Waste-to-energy could be an important source of renewable power in the USAugust 25, 2014
12 percent of US electricity could be supplied by W2E.
According to a study from Earth Engineering Center (EEC) of Columbia University, if every bit of municipal solid waste (MSW) that is presently dumped into landfills every year in the United States was used in waste-to-energy (W2E) facilities, it could produce enough power to supply 12 percent of all of the electricity in the US.
Converting all MSW to energy could also lower greenhouse gas emissions.
The report estimates that greenhouse gas emissions could be lowered by a minimum of 123 million tons of carbon dioxide equivalents annually, which is the same as removing more than 23 million cars from the road. The authors of the study also noted that even though some individual states, particularly Massachusetts, New Hampshire, Maine, and Connecticut, have invested in infrastructure to enhance recycling and recover energy from municipal solid waste, on the whole, countries in Europe have set higher goals.
Furthermore, the study assessed the ability of waste to energy as a coal replacement. The study said that “If MSW were to be used as a fuel in [W2E] power plants, it could replace all the coal imported by states such as New York, California, Idaho, New Jersey and Maine.” It added that “Use of MSW fuel in place of coal could reduce the U.S. state-to-state transportation of coal by 22%.”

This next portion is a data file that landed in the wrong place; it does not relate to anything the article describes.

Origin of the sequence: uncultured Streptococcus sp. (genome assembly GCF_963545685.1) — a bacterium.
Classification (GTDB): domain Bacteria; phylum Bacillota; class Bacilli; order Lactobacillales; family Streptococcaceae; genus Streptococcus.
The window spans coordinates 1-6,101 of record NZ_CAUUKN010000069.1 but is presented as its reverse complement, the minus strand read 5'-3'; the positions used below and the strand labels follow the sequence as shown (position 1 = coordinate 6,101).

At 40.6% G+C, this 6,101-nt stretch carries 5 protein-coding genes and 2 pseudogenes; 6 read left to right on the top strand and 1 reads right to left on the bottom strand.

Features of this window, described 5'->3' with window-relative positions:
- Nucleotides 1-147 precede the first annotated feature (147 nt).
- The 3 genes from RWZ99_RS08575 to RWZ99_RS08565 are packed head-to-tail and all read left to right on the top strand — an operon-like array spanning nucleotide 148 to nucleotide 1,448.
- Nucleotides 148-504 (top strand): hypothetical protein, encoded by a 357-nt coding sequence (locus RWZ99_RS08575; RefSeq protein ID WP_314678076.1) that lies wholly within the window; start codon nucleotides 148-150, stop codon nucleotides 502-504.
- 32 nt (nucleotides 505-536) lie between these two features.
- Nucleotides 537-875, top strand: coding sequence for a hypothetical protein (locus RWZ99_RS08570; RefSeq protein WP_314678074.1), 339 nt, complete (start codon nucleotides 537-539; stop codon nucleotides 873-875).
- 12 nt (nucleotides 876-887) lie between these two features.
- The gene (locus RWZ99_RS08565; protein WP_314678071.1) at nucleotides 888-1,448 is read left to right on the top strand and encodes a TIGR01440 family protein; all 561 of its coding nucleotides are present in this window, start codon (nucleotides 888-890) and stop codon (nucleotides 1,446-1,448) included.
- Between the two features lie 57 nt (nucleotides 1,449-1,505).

Waste-to-energy increased in the US from 2008 to 2011.
In addition to finding out this information, which has decreased the amount of trash left to rot in landfills, during this same period, energy from waste facilities processed an additional 3.8 million tons of MSW and an extra 18.5 million tons was recycled. The material that was recycled the most was plastic, making up close to 11 percent.
The EEC study was sponsored by the American Chemistry Council (ACC) and is based on information attained in Columbia University’s 2014 Survey of Waste Management in the US. This study evaluated waste management stats during 2011 and from several state studies involving MSW characterization.
Based on the findings of the report, it would seem that expanding waste-to-energy efforts in America would be very beneficial to the US economy, the environment, investors, and the country as a whole.